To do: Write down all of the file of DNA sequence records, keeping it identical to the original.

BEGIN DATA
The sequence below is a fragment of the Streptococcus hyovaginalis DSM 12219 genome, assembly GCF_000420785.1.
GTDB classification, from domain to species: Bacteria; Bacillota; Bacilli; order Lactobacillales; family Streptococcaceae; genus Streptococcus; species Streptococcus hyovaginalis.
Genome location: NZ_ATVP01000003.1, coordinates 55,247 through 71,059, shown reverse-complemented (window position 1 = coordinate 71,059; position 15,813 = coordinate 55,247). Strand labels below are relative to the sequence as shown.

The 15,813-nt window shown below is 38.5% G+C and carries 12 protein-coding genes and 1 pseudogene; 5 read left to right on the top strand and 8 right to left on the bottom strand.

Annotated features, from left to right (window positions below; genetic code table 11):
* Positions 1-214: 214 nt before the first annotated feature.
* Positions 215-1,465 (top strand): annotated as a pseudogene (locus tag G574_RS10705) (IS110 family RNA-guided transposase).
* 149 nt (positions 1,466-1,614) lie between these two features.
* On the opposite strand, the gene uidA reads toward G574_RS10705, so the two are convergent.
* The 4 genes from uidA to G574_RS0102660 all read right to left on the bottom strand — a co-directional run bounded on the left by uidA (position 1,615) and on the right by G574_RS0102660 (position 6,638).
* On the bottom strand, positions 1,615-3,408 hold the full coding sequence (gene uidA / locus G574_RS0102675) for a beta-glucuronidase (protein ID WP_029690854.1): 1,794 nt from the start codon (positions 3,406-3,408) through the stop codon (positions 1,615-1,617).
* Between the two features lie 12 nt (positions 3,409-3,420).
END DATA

The sequence below is a fragment of the Streptococcus hyovaginalis DSM 12219 genome, assembly GCF_000420785.1.
GTDB classification, from domain to species: Bacteria; Bacillota; Bacilli; order Lactobacillales; family Streptococcaceae; genus Streptococcus; species Streptococcus hyovaginalis.
Genome location: NZ_ATVP01000003.1, coordinates 55,247 through 71,059, shown reverse-complemented (window position 1 = coordinate 71,059; position 15,813 = coordinate 55,247). Strand labels below are relative to the sequence as shown.

The 15,813-nt window shown below is 38.5% G+C and carries 12 protein-coding genes and 1 pseudogene; 5 read left to right on the top strand and 8 right to left on the bottom strand.

Annotated features, from left to right (window positions below; genetic code table 11):
* Positions 1-214: 214 nt before the first annotated feature.
* Positions 215-1,465 (top strand): annotated as a pseudogene (locus tag G574_RS10705) (IS110 family RNA-guided transposase).
* 149 nt (positions 1,466-1,614) lie between these two features.
* On the opposite strand, the gene uidA reads toward G574_RS10705, so the two are convergent.
* The 4 genes from uidA to G574_RS0102660 all read right to left on the bottom strand — a co-directional run bounded on the left by uidA (position 1,615) and on the right by G574_RS0102660 (position 6,638).
* On the bottom strand, positions 1,615-3,408 hold the full coding sequence (gene uidA / locus G574_RS0102675) for a beta-glucuronidase (protein ID WP_029690854.1): 1,794 nt from the start codon (positions 3,406-3,408) through the stop codon (positions 1,615-1,617).
* Between the two features lie 12 nt (positions 3,409-3,420).